BY ABIGAIL GEORGE
(for my sister)
The day has
a mothlike quality to it. I make a cup of tea (always for one). Boil the
water in the
microwave oven while
make way for new poems. Once, I lived in grassroots country. Rural
(Boarding school). Slowly
my flesh is emptying out. Winter making way for spring’s milky sweetness,
summer’s pleasure and
waves of heat, autumn’s gift.
Slowly, I climb back
into their world. Standing in the sun sipping my cup of tea for one.
I sit and watch the
afternoon warming the page in front of me.
BY CECILY CAMARA
I float through my kind of house
late at night.
I eat exotic foods
which does nothing for my cholesterol.
I travel to places of interest to me
where I meet a stinking rich, very
old man who gives me the time of my life.
In return I promise to spoil him to death.
That’s without even getting out of bed.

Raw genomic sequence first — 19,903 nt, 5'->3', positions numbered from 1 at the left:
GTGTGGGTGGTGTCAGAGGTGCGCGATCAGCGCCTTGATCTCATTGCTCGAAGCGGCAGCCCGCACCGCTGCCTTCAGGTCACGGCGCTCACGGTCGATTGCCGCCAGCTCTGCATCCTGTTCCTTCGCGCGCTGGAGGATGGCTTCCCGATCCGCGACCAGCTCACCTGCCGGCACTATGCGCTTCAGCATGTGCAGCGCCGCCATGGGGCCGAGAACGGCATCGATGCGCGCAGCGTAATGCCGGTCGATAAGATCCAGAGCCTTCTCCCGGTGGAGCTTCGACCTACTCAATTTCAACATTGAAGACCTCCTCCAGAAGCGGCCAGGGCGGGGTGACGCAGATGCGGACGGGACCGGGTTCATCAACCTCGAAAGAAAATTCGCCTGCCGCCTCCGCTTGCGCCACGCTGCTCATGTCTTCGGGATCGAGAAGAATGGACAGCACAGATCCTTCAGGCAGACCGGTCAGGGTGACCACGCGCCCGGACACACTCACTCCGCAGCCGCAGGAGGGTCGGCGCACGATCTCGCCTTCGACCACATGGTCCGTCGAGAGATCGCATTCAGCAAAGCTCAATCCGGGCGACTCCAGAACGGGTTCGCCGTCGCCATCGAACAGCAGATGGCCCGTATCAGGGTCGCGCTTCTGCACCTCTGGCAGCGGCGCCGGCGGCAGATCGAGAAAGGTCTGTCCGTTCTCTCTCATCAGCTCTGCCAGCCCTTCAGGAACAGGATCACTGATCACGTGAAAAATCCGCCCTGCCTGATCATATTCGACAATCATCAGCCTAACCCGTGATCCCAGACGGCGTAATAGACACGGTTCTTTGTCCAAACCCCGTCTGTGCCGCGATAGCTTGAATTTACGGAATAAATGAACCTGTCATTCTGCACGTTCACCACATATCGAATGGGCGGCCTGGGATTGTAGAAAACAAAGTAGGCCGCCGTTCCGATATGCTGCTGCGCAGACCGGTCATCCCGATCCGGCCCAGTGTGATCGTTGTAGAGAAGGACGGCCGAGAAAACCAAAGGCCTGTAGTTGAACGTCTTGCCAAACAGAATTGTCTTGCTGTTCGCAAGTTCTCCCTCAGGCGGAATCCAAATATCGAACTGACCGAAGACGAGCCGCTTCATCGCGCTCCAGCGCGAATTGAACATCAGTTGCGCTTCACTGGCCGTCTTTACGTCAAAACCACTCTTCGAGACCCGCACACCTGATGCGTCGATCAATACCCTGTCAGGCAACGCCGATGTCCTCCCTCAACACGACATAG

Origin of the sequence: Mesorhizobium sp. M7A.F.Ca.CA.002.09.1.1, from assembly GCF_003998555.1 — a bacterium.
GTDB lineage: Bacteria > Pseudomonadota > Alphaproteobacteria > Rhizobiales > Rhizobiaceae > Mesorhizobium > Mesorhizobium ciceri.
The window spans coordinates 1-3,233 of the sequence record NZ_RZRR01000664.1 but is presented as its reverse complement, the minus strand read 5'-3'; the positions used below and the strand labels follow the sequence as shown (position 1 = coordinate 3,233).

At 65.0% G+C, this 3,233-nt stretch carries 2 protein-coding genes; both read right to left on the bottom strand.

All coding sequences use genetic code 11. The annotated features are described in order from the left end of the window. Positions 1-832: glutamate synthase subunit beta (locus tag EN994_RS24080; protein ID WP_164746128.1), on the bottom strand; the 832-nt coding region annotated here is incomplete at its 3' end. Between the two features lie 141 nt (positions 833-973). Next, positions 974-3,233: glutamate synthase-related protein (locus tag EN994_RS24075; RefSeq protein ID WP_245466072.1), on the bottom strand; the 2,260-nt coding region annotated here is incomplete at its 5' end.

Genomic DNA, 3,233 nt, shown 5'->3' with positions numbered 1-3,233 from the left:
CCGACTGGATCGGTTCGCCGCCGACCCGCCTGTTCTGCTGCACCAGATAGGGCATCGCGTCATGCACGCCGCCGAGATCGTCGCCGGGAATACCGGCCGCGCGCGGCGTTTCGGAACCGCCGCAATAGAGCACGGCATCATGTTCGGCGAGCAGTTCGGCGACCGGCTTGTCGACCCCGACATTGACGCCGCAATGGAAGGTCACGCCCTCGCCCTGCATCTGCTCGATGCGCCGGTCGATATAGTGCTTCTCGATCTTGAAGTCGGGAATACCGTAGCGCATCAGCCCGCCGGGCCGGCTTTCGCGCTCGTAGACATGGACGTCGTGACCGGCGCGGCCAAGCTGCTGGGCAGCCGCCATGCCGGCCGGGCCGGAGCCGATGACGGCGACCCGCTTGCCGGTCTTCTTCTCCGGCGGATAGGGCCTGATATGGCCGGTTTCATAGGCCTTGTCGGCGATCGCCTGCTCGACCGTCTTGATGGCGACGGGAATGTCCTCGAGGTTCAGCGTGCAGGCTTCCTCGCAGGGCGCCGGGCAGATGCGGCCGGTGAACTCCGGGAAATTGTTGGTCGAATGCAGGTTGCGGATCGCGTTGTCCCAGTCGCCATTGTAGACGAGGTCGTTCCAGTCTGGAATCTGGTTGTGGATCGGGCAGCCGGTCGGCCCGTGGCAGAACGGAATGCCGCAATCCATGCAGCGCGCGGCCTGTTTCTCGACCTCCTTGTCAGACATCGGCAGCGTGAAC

BY RAPHAEL D’ABDON
some one night stands
begin with a glance
BY KWENZEKILE NTLATI
The doctor looked at me,
Smiled and said,
Outside he waited.
In silence we walked to a nearby dingy coffee shop.
I ordered water.
He didn’t want anything.
‘Too much coffee while I waited’
He said nervously.
‘Doctor told you what’s wrong?’
I said flatly.
‘What?’ he asked cautiously.
I threw the words out carelessly,
the way the sea churns out dirt from its core.
And then slowly his lips parted
revealing a row of snow white straight teeth.
A smile I had fallen in love with
many years ago.
he held me so tenderly,
as tenderly as he had done in a time very distant from now.
But I knew that the tenderness
was not meant for me,
but for the part of him
growing inside me.